The increased military presence deployed across Gambia since President Yayha Jammeh rejected the election result risks heightening the current climate of intimidation and harassment in the country, the United Nations High Commissioner for Human Rights warned today.
“This is deeply worrying, given the record of human rights violations in The Gambia, including excessive use of force against demonstrators, arbitrary detention and deaths in custody, as well as allegations of torture and ill-treatment of detainees,” Zeid Ra'ad Al Hussein said.
The High Commissioner also urged the Gambian authorities to allow people to exercise their rights to peaceful assembly, association and freedom of expression. “All those responsible for human rights violations must be held accountable.”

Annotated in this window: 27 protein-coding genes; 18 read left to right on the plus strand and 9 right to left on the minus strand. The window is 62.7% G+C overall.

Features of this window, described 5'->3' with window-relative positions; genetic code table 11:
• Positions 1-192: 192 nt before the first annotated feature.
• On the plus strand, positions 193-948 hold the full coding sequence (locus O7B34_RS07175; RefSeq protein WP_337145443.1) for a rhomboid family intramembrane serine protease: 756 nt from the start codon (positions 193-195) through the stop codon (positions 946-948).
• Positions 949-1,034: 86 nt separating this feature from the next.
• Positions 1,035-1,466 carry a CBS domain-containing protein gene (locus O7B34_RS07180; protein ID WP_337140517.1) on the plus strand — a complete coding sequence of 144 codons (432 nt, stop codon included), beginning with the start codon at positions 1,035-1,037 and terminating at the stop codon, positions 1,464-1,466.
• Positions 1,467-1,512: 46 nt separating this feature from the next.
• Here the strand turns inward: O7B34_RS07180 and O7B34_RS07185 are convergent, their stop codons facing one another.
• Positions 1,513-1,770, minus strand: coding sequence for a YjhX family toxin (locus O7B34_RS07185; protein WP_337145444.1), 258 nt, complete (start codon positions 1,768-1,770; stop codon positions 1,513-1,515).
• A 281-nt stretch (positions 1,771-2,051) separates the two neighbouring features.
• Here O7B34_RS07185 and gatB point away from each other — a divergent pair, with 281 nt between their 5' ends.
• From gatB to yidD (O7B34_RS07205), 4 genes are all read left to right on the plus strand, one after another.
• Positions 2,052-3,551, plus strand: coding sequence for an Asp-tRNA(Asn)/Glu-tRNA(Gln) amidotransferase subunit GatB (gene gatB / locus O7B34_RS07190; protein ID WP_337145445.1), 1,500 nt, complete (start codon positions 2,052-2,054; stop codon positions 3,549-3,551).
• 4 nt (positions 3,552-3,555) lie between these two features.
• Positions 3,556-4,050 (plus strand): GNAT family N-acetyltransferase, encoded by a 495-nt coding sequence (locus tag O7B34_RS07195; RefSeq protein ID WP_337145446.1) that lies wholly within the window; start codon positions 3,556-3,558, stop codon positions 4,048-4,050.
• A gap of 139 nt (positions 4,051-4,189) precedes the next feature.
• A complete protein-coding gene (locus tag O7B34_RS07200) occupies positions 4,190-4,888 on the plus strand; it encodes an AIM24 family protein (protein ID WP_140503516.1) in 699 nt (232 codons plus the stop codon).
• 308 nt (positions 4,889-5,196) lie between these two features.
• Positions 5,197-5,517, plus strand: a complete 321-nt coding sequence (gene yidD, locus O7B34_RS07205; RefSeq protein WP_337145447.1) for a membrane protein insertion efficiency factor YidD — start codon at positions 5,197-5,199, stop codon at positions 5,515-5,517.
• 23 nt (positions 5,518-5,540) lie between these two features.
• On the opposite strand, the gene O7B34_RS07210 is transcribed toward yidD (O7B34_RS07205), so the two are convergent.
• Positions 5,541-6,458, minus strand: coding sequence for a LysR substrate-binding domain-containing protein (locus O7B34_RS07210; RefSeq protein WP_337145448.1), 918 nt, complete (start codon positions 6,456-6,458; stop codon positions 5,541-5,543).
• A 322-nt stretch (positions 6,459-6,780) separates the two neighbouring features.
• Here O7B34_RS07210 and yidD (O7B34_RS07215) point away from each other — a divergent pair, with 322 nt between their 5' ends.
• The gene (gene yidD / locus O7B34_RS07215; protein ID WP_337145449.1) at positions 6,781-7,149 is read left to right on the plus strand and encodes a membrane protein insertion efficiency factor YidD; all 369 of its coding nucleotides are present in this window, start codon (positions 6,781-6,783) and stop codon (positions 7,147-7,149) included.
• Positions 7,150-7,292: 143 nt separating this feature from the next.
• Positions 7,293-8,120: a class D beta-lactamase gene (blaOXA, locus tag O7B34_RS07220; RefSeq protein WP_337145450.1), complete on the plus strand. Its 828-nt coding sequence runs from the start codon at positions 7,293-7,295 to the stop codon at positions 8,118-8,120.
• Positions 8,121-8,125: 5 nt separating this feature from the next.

President Jammeh, who initially accepted his loss in the elections, later rejected the results published by the Independent Electoral Commission (IEC) and filed a petition with the Supreme Court.
Mr. Zeid urged the President and all political parties to respect the result of the elections, the democratic process and the independent status of the IEC, whose premises were taken over by the army on Tuesday and officials ordered to leave.
“All parties should conduct themselves in a manner that contributes to a peaceful atmosphere during this crucial period and, in particular, avoid using inflammatory language. We urge all sides to reaffirm their commitment to democracy and to work to ensure that there is a peaceful handover of the presidency by 18 January in line with the freely expressed desire and will of the Gambian people,” the High Commissioner stressed.
“President Jammeh and his Government should avoid resorting to threats or acts of intimidation, including against Mr. Barrow and his supporters, and members of the IEC,” he added.